Not surprisingly, the fastball represents the majority of pitches used in baseball. On average, 58% of all pitches in MLB this year are fastballs. So that it stands to reason that if a pitcher, or even better an entire pitching staff, can improve the value derived from the fastball, they should see some overall improvement. That happens to be the case for the Pittsburgh Pirates pitching staff.
The best way to currently measure the value from a single pitch is to use the statistic wFB/C. This stat measures the number of runs saved per 100 fastballs thrown. It also allows for easy comparison across teams.
The 2011 Pirates have a wFB/C value of 0.15, meaning that 0.15 runs are saved for every 100 fastballs thrown. This only ranks them 19th in baseball, but it’s the improvement in this statistic that has been more important to the Pirates resurgence. Last year the Pirates staff had a wFB/C value of -0.80, ranking them last in MLB. The 0.15 posted thus far marks a year-over-year increase of 0.95, the best in the majors. And just to show how important an improved fastball is in baseball, note that the top five teams in wFB/C improvement have a winning percentage of 0.537 in 2011 versus 0.431 in 2010 (a significant increase of 0.106). The bottom five teams in wFB/C change have a winning percentage of 0.442 in 2011 versus 0.508 in 2010 (a decline of -0.066).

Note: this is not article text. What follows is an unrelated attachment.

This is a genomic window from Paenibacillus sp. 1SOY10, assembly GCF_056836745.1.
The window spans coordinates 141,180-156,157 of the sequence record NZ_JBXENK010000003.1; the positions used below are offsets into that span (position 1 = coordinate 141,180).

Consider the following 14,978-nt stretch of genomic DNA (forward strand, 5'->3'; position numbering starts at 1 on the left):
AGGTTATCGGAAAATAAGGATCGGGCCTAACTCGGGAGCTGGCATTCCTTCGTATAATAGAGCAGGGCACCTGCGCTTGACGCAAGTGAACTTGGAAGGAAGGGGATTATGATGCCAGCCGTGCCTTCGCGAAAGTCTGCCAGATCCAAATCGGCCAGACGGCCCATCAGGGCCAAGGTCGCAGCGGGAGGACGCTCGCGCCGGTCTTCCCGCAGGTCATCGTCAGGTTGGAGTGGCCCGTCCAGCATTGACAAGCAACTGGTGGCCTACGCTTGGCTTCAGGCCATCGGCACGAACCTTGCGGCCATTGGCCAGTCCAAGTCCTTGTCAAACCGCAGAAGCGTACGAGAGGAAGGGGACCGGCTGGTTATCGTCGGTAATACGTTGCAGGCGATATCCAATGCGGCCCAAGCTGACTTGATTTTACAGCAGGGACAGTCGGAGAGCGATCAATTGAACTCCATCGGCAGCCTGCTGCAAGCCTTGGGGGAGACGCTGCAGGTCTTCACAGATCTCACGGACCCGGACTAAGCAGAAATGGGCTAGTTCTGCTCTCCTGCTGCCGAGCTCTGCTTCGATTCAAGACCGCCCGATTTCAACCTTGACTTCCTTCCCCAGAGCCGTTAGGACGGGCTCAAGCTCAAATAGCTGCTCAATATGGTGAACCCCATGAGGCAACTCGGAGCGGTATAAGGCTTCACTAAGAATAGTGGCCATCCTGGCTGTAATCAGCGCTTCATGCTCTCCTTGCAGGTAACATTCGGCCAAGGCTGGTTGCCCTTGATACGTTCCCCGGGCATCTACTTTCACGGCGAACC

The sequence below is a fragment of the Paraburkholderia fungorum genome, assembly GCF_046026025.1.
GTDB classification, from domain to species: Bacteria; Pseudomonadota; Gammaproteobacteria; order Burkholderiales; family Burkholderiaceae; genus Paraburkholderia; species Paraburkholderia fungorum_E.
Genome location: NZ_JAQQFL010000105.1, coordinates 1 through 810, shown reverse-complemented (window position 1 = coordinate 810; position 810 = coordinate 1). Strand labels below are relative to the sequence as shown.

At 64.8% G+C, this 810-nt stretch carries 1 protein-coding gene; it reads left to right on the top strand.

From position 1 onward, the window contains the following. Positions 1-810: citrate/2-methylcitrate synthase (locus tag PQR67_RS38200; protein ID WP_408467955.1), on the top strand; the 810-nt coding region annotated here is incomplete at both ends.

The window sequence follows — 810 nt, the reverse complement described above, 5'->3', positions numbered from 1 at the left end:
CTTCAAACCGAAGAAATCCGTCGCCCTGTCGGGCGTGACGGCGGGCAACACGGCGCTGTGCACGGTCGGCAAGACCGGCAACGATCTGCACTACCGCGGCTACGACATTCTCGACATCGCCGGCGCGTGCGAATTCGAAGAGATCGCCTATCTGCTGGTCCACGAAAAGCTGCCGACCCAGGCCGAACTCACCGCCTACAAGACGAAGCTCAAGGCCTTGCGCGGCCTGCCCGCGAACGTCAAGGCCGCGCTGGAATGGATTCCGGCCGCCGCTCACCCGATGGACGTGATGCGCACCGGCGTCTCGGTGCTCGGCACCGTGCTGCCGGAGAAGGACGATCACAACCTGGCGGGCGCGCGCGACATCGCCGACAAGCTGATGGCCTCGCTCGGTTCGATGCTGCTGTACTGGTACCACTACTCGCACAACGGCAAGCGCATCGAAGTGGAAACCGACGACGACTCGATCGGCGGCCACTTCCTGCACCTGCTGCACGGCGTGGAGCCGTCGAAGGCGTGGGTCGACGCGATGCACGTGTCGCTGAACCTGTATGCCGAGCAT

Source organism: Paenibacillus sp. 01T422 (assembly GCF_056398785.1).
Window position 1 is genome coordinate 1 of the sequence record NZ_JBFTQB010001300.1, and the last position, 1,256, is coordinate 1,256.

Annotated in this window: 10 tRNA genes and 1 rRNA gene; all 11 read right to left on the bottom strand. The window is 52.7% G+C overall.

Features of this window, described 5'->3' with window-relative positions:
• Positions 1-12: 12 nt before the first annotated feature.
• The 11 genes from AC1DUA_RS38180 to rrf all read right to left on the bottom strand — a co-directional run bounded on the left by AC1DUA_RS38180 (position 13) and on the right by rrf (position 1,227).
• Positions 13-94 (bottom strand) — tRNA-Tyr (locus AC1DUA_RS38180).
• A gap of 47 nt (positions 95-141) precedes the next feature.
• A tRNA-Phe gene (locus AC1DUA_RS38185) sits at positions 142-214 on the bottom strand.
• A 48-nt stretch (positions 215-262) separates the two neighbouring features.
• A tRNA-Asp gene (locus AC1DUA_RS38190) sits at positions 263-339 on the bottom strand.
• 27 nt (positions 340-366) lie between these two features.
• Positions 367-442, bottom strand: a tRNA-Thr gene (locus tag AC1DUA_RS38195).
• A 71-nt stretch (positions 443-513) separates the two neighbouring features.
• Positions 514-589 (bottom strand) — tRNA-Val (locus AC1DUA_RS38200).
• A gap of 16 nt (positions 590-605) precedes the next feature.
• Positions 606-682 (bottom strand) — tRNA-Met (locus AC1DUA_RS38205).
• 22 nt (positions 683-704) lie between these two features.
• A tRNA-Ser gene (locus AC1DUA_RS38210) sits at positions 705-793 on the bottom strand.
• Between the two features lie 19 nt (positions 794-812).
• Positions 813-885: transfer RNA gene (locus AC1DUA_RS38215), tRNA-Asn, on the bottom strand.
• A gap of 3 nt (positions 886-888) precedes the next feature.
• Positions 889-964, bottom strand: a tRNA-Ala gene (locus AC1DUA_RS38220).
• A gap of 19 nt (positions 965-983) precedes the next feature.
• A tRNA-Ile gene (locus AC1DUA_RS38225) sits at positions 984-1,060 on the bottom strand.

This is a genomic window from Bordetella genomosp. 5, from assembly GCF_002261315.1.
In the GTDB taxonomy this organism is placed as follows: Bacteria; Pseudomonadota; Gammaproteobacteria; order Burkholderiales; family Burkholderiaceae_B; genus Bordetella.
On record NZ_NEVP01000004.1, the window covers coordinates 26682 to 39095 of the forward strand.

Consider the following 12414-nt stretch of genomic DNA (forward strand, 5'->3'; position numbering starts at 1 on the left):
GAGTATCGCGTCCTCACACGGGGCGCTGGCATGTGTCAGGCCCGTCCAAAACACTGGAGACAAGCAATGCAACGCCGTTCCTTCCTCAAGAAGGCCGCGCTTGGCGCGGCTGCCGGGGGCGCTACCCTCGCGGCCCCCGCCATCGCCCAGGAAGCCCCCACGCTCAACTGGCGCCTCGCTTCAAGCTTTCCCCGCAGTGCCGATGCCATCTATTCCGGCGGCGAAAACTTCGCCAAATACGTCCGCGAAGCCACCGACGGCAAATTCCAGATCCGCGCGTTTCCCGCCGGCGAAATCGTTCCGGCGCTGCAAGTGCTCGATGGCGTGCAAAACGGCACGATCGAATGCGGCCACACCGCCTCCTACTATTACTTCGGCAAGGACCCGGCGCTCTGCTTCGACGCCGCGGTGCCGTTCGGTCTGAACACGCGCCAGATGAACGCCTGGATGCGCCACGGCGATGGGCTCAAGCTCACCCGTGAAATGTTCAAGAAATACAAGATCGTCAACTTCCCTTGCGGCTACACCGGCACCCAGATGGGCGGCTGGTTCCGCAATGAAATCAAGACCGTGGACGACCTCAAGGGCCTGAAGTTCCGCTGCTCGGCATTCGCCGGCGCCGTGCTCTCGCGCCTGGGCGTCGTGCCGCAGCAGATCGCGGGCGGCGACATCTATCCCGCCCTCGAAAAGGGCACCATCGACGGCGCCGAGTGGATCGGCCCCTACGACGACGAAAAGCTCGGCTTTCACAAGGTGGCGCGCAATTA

Knowing the above, the next question is whether the Pirates will be able to maintain a positive wFB/C value and continue to compete in the second half. Since this stat is generally looked at as being more descriptive than predictive, it’s hard to say exactly where a pitcher will end up year-over-year. However, there are three important pitchers on the Pirates staff that have over-performed with the fastball versus the past two seasons and thus deserve watching.
First is Paul Maholm, a Pirates starter who has thrown the most innings for the team this year. His wFB/C is currently 0.74, but that’s come after values of -0.96 in 2010 and -0.50 in 2009. The second is starter Jeff Karstens, who has posted a 0.98 wFB/C after seasons of -0.96 and -0.76 in 2010 and 2009, respectively. The third pitcher to watch is closer Joel Hanrahan. His wFB/C in 2009 was a respectable 0.86 in 2009, dropped to -0.94 in 2010, and is now currently at 2.11, placing him in the top 15 amongst all relievers.
The improvement with the fastball has definitely been one of the many factors that have lead to the Pirates improvement this year. If the pitching staff, and especially the three pitchers noted above, can continue their success with the fastball, the Pirates should remain competitive down the stretch.